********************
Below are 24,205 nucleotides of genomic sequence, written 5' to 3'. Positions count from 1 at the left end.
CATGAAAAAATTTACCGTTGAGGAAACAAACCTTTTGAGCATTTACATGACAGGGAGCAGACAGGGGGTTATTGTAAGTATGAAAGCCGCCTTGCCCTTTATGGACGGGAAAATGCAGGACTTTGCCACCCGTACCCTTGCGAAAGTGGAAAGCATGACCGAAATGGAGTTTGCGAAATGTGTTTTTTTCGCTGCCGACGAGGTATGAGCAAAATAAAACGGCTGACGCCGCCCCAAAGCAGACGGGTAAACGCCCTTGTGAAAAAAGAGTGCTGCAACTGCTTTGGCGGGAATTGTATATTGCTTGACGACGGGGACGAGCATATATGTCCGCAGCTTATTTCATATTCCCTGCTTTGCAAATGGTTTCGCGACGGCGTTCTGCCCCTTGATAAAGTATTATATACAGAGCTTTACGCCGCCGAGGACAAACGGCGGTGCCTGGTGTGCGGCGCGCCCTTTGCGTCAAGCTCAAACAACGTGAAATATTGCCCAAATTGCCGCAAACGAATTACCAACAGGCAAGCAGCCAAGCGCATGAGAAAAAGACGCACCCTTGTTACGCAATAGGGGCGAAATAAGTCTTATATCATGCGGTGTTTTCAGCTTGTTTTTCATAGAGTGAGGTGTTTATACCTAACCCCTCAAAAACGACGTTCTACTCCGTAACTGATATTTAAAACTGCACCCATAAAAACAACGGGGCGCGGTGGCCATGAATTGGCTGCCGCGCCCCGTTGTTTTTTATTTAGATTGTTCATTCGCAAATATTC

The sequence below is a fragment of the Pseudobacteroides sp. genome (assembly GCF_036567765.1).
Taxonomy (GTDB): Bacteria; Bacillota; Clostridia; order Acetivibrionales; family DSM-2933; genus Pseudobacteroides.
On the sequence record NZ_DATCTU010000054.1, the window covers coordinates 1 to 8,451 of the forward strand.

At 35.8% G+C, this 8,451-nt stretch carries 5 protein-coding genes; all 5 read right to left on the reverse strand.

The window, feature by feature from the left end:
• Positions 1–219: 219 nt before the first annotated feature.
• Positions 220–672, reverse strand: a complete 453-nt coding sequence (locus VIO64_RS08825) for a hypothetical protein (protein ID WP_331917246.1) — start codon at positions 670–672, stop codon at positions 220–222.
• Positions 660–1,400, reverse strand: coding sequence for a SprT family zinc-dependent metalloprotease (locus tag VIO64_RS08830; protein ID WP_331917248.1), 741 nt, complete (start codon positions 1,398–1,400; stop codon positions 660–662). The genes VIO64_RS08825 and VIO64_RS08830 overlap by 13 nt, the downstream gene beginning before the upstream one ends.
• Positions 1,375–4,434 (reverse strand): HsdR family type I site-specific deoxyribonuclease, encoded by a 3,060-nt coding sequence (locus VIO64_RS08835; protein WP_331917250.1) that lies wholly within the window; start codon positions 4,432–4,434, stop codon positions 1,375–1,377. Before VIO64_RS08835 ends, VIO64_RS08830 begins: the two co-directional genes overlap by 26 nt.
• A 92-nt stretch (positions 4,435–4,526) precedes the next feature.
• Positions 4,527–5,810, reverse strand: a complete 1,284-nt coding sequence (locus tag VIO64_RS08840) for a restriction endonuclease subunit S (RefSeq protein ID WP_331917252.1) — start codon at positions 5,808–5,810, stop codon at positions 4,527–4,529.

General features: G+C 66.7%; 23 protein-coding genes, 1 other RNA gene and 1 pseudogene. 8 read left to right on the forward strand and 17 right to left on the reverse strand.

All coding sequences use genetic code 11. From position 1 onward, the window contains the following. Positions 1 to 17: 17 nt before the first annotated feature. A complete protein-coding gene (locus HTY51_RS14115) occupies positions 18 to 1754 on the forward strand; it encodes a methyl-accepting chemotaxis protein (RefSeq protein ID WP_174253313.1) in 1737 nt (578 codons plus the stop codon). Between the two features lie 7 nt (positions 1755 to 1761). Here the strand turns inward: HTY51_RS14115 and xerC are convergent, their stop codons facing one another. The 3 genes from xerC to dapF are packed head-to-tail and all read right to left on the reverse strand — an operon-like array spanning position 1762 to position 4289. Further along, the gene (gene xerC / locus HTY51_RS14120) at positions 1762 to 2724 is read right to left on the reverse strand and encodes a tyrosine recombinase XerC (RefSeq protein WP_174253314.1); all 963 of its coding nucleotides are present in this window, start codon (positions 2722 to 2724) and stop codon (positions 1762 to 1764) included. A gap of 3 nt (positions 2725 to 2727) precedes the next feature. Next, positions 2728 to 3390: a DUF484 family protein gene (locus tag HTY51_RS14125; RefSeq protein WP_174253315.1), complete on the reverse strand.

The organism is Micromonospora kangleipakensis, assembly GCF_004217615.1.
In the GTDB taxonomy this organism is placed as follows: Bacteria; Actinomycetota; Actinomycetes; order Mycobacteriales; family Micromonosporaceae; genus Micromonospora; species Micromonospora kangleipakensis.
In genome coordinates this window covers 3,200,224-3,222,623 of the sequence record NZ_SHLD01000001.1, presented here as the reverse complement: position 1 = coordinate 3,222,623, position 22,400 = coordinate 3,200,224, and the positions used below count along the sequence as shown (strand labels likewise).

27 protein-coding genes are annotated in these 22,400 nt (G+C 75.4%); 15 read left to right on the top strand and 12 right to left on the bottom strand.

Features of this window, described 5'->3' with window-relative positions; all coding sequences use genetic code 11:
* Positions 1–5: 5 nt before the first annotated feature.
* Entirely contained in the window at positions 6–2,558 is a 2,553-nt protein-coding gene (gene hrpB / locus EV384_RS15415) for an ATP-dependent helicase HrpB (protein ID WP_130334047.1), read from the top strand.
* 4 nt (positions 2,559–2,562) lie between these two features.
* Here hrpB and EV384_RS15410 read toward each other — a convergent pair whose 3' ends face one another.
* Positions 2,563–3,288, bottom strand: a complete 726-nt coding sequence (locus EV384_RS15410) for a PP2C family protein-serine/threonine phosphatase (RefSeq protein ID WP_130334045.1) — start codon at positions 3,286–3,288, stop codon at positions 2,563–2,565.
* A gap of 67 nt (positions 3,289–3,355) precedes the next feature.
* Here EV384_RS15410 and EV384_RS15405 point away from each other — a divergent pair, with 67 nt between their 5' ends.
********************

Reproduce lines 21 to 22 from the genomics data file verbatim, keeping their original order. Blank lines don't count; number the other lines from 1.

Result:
* Positions 1–5: 5 nt before the first annotated feature.
* Entirely contained in the window at positions 6–2,558 is a 2,553-nt protein-coding gene (gene hrpB / locus EV384_RS15415) for an ATP-dependent helicase HrpB (protein ID WP_130334047.1), read from the top strand.